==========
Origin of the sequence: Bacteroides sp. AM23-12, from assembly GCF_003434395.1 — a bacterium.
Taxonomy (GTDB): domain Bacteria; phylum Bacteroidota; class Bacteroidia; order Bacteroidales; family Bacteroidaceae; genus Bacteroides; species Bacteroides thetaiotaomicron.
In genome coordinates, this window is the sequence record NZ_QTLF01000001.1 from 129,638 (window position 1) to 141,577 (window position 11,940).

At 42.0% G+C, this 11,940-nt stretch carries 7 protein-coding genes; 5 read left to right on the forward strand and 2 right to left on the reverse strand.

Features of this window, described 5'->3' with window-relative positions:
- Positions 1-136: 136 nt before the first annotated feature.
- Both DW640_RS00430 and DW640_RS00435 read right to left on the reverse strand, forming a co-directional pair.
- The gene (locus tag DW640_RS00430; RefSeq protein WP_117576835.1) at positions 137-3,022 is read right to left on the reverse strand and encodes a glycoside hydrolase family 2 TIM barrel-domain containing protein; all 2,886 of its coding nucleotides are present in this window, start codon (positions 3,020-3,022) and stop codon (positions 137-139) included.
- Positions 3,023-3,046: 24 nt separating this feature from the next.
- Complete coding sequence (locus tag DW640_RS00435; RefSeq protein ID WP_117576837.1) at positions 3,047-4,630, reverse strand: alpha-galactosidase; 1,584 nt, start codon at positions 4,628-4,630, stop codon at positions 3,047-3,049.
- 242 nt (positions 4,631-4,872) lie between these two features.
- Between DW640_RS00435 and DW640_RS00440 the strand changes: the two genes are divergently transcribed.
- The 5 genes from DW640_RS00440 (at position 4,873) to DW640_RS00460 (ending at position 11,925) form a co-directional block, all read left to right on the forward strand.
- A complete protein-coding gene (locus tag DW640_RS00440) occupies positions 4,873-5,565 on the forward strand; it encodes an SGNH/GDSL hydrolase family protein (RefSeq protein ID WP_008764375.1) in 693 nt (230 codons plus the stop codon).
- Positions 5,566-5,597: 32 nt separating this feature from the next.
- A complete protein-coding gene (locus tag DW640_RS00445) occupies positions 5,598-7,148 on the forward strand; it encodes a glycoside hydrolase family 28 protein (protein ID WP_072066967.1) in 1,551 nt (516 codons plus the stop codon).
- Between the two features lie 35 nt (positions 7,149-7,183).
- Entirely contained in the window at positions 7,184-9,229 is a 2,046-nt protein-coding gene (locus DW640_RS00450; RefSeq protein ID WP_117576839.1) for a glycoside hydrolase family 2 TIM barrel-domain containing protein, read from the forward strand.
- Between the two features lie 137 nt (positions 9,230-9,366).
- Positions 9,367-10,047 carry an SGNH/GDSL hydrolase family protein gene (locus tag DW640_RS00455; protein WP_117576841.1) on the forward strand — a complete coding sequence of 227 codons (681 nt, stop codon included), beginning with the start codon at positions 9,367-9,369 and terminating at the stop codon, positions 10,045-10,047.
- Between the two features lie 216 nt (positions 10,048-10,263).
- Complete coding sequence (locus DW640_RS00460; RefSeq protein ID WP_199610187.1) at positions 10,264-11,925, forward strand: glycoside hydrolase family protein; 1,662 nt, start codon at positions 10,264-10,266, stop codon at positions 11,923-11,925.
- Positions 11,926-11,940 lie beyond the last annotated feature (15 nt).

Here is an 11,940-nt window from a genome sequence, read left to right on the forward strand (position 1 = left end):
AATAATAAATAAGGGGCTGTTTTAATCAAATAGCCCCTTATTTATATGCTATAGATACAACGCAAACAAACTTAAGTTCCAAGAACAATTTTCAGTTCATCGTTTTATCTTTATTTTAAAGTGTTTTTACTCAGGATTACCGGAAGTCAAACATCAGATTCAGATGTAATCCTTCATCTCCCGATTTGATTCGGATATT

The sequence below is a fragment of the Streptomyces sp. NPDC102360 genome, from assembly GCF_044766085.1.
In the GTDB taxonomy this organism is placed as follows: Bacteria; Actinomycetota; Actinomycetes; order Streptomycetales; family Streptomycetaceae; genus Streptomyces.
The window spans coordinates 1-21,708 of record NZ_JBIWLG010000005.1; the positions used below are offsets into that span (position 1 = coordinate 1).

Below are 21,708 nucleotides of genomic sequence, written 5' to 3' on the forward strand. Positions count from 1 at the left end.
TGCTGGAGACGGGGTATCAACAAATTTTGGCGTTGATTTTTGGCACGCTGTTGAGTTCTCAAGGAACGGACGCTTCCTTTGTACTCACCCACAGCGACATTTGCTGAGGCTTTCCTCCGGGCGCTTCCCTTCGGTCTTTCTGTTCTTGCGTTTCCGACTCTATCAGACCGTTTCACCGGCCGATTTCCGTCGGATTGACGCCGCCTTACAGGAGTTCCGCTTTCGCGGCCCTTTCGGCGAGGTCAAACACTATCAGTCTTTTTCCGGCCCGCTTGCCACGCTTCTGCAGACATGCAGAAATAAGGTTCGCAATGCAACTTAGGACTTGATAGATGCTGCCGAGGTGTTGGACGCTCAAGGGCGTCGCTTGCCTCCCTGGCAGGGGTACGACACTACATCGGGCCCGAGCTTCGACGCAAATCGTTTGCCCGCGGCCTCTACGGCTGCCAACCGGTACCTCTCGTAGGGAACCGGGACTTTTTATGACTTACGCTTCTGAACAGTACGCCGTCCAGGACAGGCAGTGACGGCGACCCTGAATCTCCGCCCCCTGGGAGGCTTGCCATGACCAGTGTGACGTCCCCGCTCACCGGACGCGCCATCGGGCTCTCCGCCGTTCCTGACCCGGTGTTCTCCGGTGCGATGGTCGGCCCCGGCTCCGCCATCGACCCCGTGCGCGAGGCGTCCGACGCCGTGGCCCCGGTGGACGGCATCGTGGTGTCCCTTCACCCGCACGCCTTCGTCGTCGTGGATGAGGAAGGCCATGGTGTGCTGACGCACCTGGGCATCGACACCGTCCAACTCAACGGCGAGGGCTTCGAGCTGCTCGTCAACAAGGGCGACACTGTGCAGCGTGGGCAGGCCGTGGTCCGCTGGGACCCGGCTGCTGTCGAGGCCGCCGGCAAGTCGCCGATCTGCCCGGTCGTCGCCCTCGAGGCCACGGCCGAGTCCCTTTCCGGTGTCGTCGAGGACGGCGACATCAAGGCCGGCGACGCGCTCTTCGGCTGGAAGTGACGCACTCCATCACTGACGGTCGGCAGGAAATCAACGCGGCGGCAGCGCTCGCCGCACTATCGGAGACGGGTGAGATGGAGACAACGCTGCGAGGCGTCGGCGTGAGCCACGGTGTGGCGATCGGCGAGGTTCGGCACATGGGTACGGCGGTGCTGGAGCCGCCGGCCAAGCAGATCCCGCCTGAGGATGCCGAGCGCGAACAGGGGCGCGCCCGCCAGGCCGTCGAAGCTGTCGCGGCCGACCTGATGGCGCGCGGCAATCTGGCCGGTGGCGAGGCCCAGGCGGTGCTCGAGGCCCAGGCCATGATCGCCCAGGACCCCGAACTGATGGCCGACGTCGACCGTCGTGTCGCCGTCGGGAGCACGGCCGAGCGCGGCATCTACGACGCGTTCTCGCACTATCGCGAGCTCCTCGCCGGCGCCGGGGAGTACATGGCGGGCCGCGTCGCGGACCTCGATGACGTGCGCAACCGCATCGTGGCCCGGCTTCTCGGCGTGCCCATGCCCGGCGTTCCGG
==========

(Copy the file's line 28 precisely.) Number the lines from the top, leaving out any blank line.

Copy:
The window spans coordinates 1-21,708 of record NZ_JBIWLG010000005.1; the positions used below are offsets into that span (position 1 = coordinate 1).